How Culture Links Animals with Landscapes

TUE, JUL 27, 2021

In his book “Nourishment,” animal behaviorist Fred Provenza argues that there is a wisdom within the body that links flavor-feedback relationships at a cellular level with biochemically rich foods to meet the body’s nutritional and medicinal needs.

Provenza will join Mike Bruised Head (or in the Blackfoot language, Ninna Piksii), a member of the Blackfoot Blood Tribe Council and Chairman of the Kainai Ecological Protection Agency (KEPA).

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The two will reveal the role of culture in all creatures, wild and domestic animals and humans, and how many humans have broken our vital linkages with landscapes. Many studies show animals learn – in the womb, from mother’s milk, and from mother as a model – what and what not to eat, what’s nourishing and what’s not, what are medicinal plants, where to go to find foods and habitats that meet their needs seasonally across landscapes, what’s a predator and what’s not, and the importance of extended families and matrilines in wild and domestic herbivores. 

Together, Fred Provenza and Ninna Piiksii will explore different understandings of animals and what we can learn from them, our bodies, intuition, and long-held traditions about how to bring ourselves into balance with our needs and the world around us.

+ BIO: Ninna Piksii

Mike Bruised Head (or in the Blackfoot language, Ninna Piksii) serves on the Blood Tribe Council and acts as Chairman of the Kainai Ecological Protection Agency (KEPA). From 1994 – 2011, Mike was employed with the Kainai Board of Education as a high school teacher, vice principal, and high school principal. He has presented papers on Indigenous topics at several World Indigenous People’s Conferences on Education, including those in Australia, Hawaii, and Peru. Mike has participated in cultural and environment documentaries, as well as many Blackfoot ceremonies. He speaks fluent Blackfoot. Mike received his BA/B.ED from the University of Lethbridge and his Masters from Gonzaga University in Spokane, Washington.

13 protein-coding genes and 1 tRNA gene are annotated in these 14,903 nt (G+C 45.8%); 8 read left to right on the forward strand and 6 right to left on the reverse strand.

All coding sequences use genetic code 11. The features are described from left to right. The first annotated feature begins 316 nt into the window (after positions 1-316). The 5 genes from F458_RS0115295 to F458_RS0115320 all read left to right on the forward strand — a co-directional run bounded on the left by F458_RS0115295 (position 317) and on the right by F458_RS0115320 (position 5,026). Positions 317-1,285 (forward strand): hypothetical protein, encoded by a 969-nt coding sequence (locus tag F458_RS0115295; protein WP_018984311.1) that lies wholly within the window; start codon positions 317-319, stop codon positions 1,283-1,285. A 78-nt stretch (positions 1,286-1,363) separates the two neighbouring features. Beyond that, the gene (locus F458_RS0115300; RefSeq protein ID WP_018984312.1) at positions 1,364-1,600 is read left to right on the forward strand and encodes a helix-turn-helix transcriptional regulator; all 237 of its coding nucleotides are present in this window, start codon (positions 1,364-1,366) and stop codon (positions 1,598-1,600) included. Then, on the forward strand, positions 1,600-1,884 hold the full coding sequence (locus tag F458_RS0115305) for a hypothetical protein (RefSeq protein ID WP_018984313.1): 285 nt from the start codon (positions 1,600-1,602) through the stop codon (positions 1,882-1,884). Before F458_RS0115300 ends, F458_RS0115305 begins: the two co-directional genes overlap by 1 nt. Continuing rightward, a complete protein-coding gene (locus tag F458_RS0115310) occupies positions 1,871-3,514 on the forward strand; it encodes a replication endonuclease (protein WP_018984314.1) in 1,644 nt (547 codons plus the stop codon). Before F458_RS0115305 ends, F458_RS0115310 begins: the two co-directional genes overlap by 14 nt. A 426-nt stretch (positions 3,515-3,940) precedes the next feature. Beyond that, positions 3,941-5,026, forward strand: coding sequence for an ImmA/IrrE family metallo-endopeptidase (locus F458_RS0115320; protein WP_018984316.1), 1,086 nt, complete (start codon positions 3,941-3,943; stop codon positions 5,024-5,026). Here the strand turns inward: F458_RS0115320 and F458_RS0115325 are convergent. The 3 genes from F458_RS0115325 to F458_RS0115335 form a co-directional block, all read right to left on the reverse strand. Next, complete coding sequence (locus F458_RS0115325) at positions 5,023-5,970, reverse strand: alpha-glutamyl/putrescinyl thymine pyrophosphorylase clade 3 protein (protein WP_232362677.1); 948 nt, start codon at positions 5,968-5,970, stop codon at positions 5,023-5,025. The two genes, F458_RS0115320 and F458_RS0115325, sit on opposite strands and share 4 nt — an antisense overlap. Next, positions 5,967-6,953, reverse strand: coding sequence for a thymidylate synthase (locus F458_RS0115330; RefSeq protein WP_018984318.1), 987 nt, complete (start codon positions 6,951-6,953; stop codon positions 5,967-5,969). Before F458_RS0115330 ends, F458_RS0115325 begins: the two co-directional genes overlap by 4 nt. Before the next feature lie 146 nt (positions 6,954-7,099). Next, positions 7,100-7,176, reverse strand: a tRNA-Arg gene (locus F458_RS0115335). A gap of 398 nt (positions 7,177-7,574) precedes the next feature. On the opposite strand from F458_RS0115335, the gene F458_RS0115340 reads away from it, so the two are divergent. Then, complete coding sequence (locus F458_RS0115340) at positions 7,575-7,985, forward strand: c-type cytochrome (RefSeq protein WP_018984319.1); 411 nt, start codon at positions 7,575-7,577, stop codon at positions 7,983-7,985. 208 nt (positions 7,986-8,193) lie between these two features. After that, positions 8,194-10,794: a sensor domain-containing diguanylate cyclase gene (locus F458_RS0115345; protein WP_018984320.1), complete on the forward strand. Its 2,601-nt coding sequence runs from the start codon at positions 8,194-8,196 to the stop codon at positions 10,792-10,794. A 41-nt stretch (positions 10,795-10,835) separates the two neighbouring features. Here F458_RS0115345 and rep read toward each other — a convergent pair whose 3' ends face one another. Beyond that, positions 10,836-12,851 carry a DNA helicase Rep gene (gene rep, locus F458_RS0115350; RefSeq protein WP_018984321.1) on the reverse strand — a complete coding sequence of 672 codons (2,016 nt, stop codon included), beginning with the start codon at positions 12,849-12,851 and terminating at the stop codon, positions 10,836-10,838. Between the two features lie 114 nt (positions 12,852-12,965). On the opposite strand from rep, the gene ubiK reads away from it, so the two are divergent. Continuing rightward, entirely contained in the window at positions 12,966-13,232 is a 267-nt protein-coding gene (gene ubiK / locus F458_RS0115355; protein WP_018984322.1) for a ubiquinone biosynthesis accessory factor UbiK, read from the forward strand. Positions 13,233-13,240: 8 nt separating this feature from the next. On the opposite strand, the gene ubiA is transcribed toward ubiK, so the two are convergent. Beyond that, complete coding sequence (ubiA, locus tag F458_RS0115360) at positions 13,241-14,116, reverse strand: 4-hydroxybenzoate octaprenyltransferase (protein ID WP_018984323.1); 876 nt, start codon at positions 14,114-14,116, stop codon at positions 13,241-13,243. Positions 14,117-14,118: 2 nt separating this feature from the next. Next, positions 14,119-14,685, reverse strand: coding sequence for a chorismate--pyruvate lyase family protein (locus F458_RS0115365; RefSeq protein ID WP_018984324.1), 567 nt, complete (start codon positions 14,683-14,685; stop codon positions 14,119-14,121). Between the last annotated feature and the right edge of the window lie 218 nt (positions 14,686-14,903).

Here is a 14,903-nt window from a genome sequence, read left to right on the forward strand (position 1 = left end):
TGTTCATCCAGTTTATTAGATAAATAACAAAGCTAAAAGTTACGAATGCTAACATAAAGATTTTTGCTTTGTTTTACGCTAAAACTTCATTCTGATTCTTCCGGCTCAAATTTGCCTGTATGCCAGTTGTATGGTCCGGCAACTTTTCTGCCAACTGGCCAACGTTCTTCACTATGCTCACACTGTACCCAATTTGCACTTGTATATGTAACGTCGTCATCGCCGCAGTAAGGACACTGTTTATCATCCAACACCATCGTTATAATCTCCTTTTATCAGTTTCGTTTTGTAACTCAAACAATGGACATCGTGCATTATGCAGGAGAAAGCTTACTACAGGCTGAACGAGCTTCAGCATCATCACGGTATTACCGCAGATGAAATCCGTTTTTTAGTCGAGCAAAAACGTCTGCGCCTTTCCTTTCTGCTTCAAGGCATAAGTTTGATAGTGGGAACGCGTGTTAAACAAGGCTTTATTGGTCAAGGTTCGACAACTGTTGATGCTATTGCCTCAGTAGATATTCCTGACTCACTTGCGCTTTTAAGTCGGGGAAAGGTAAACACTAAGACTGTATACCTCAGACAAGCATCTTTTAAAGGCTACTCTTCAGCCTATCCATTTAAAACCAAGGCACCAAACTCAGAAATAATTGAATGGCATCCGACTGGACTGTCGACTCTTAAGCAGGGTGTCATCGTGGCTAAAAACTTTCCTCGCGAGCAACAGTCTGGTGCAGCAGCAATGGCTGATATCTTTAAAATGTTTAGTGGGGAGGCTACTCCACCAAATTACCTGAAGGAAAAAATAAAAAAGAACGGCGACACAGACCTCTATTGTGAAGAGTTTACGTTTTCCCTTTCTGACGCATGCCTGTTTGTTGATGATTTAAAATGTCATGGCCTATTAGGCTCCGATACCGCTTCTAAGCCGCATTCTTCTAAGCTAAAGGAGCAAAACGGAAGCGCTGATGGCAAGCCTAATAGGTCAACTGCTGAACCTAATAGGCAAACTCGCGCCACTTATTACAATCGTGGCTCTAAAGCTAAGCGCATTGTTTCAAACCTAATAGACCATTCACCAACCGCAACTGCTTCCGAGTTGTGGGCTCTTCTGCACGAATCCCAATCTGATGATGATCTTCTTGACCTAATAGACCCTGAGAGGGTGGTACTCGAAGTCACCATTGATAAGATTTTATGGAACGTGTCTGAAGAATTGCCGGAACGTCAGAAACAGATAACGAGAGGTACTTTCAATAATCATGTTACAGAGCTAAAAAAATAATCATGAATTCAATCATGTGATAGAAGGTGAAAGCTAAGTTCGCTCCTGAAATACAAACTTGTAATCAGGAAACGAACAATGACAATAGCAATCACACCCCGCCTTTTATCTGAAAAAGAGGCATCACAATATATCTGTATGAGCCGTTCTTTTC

+ BIO: Fred Provenza

Fred Provenza grew up in Salida, Colorado, working on a ranch while attending school in Wildlife Biology at Colorado State University. He is professor emeritus of Behavioral Ecology in the Department of Wildland Resources at Utah State University where he worked for 35 years, directing an award-winning research group that pioneered an understanding of how learning influences foraging behavior and how behavior links soil, plants, herbivores, and humans.

He is one of the founders of BEHAVE, an international network of scientists, ranchers, farmers, and land managers committed to integrating behavioral principles with local knowledge to enhance environmental, economic, and cultural values of rural and urban communities.

He is the author of three books, including Nourishment: What Animals Can Teach Us about Rediscovering Our Nutritional Wisdom; Foraging Behavior: Managing to Survive in a World of Change; and The Art & Science of Shepherding: Tapping the Wisdom of French Herders (co-author with Michel Meuret). He has published over 300 research papers in a wide variety of scientific journals. He has been an invited speaker at over 500 conferences.

The many awards he received for research, teaching, and mentoring are the creativity that flowed from warm professional and personal relationships with over 75 graduate students, post-doctoral students, visiting scientists, and colleagues during the past 45 years.

Biodiversity for a Livable Climate
Life Saves the Planet